So yes: much of the rage and fixation on the LaFamme firing is rooted in the entirely legitimate and relatable fury of women in media who feel as if they have been hobbled at the peak of their careers, and forced to endure a lot of bullshit along the way. Now we're talking about that and, hopefully, that will lead to changes in what had been taken for granted as unsavoury but tolerated industry norms.
We wanted to put that near the top because we think it’s important to acknowledge at the outset that sexism and ageism are real things that women in broadcasting have to deal with, and we don’t want to be accused of minimizing or denying that. Still, as we have beheld the fallout of CTV’s decision, your Line editors have had the nagging feeling that the instantaneously formed groupthink on this topic is wrong, or at least badly incomplete. Blaming this sad affair on sexism and ageism misses what we think might be the far more important factor here.
TV news is dying.
A full analysis of this would take many thousands of words. The Line has already discussed, at some length, the challenges facing the media industry. Here’s the TV Guide version: Once upon a glorious time, anyone looking to market their goods or services to the broader public had only a few places to park their advertising dollars. Newspapers and magazines, along with television and radio and the odd billboard, were basically the entire ballgame. Where else could you find mass audiences? For the entire 20th century, advertising dollars sustained journalism in North America. Hell, it did more than sustain it: a generation or two ago, media companies were genuine corporate titans, where fortunes were made, and huge staffs of well-paid professionals cranked out the news, which in turn drew the eyeballs that the advertisers paid handsomely to reach. Classified ads as well kept newspapers flush with cash, cash, cash.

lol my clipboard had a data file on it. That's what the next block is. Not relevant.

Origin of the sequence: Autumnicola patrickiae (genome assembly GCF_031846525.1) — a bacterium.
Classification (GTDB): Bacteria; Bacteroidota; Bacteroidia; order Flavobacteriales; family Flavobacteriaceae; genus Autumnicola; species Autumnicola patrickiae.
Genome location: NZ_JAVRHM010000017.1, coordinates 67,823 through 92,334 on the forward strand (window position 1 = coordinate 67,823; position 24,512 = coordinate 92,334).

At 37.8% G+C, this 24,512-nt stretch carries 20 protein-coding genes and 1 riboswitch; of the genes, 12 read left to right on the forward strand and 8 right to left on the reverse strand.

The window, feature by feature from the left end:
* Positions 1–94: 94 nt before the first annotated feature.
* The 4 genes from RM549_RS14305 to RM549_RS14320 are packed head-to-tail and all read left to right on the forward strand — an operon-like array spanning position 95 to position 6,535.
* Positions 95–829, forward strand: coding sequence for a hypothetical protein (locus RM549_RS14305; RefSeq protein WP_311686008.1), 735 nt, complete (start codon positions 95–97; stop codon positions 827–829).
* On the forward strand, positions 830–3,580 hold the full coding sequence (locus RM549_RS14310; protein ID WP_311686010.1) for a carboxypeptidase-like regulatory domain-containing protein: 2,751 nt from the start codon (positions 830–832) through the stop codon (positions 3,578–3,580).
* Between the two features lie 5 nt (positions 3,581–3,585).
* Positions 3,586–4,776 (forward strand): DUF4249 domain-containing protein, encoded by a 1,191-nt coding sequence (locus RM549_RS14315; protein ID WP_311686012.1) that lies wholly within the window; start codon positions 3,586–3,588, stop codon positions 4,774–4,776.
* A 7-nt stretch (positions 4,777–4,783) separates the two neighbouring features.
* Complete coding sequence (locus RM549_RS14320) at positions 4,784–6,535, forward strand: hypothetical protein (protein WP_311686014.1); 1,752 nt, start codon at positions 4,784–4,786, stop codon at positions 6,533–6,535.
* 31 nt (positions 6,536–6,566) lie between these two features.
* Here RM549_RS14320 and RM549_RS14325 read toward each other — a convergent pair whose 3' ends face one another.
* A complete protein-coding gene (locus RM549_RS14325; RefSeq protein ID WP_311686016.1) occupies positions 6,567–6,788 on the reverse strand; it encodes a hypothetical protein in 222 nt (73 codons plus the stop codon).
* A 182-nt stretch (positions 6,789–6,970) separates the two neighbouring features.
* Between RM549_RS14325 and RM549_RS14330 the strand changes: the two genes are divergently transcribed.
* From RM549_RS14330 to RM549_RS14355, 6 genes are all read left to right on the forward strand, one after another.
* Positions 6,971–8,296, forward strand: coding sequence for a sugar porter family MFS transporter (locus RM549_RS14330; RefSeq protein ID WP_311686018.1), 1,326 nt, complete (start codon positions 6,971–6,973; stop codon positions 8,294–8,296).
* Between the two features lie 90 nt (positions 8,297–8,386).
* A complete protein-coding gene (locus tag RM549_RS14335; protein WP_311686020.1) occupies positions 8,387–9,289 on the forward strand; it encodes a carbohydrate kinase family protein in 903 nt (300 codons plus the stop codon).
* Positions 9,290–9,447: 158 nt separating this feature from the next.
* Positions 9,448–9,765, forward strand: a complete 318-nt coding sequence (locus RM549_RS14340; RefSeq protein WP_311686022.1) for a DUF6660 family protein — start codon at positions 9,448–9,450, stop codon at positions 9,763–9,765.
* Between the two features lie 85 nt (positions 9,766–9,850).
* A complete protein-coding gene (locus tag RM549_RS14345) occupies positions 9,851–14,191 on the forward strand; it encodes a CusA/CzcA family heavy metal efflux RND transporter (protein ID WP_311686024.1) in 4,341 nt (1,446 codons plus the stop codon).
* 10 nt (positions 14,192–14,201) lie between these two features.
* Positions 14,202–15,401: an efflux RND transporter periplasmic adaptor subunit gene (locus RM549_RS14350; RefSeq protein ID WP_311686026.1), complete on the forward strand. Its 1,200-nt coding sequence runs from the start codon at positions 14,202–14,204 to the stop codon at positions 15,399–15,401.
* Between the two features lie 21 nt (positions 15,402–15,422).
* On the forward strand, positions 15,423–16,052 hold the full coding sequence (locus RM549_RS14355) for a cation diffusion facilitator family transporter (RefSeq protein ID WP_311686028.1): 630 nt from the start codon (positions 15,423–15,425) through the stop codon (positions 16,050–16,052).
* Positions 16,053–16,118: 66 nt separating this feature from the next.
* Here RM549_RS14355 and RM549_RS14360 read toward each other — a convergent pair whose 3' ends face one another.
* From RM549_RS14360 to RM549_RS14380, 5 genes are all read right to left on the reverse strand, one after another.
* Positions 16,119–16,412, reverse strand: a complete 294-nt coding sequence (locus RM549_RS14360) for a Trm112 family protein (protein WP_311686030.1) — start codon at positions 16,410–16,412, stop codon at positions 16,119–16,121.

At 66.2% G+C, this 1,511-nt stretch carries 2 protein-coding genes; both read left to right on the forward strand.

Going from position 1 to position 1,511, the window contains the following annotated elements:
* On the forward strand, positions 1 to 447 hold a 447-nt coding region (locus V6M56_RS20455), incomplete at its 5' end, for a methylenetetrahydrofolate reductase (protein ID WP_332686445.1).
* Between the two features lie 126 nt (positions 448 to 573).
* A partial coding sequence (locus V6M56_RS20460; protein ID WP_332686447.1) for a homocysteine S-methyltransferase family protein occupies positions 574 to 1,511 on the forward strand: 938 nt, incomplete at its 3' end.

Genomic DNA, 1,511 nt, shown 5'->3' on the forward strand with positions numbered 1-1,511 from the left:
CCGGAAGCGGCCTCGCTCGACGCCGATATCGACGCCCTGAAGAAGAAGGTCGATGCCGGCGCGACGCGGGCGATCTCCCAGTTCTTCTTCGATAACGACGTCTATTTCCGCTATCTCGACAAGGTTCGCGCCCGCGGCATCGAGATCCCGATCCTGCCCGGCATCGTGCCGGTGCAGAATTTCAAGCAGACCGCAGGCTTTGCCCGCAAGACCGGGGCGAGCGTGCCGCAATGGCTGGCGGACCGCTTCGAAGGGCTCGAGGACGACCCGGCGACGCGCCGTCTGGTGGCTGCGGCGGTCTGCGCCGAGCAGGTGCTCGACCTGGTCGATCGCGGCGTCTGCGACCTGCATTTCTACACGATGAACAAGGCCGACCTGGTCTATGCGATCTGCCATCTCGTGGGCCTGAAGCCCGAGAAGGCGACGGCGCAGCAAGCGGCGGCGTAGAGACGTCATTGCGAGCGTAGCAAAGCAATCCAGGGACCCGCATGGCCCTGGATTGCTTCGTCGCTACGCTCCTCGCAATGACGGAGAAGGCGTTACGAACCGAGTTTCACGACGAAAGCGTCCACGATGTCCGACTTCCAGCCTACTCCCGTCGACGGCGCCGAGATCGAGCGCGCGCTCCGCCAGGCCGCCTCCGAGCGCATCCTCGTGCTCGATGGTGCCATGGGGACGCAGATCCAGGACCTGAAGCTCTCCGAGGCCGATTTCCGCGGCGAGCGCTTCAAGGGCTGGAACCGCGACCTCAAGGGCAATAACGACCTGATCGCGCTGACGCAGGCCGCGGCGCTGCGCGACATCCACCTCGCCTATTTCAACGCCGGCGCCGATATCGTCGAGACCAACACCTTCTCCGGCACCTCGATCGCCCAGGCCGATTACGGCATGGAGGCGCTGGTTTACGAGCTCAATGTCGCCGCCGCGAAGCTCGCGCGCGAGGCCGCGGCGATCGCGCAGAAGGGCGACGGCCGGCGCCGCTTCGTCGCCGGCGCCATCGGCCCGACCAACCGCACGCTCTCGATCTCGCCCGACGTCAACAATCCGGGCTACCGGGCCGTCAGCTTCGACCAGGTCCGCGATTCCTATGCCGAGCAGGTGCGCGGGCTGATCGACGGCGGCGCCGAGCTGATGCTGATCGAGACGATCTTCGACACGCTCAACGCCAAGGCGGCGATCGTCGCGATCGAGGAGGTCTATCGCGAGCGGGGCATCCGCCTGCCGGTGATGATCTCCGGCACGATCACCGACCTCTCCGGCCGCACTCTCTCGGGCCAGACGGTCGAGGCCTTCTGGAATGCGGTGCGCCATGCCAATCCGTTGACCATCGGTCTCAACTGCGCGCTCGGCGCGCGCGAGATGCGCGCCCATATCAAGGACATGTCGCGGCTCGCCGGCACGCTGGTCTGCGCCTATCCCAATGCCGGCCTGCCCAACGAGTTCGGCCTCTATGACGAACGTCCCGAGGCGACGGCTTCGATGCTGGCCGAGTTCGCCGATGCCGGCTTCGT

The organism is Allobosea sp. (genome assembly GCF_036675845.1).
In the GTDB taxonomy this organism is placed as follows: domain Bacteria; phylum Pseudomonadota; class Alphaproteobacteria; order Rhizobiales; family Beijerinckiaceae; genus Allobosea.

You know the rest. When the Internet arrived, thousands of new, and better, ways to reach potential customers were born immediately. Digital advertising allows for much more specific demographic targeting of advertising campaigns, and is much cheaper for the advertiser. They truly do get more for less. It was a no-brainer. The ad money rushed to digital media, and the revenue base of traditional media collapsed.
Print media was hit hardest and fastest because classified ads were instantly obsolete in the digital age, as anyone who has ever browsed Kijiji, Craigslist or a Facebook community group — all free — could tell you. Television and radio were a bit more robust than print, and have avoided the worst of the economic catastrophes that have already destroyed most legacy print titles on this continent, leaving them desiccated husks of their former selves, if they remain open at all. Broadcast, though, has not been immune to this advertising armageddon, and indeed, seems to be catching up. The business model is collapsing there, too.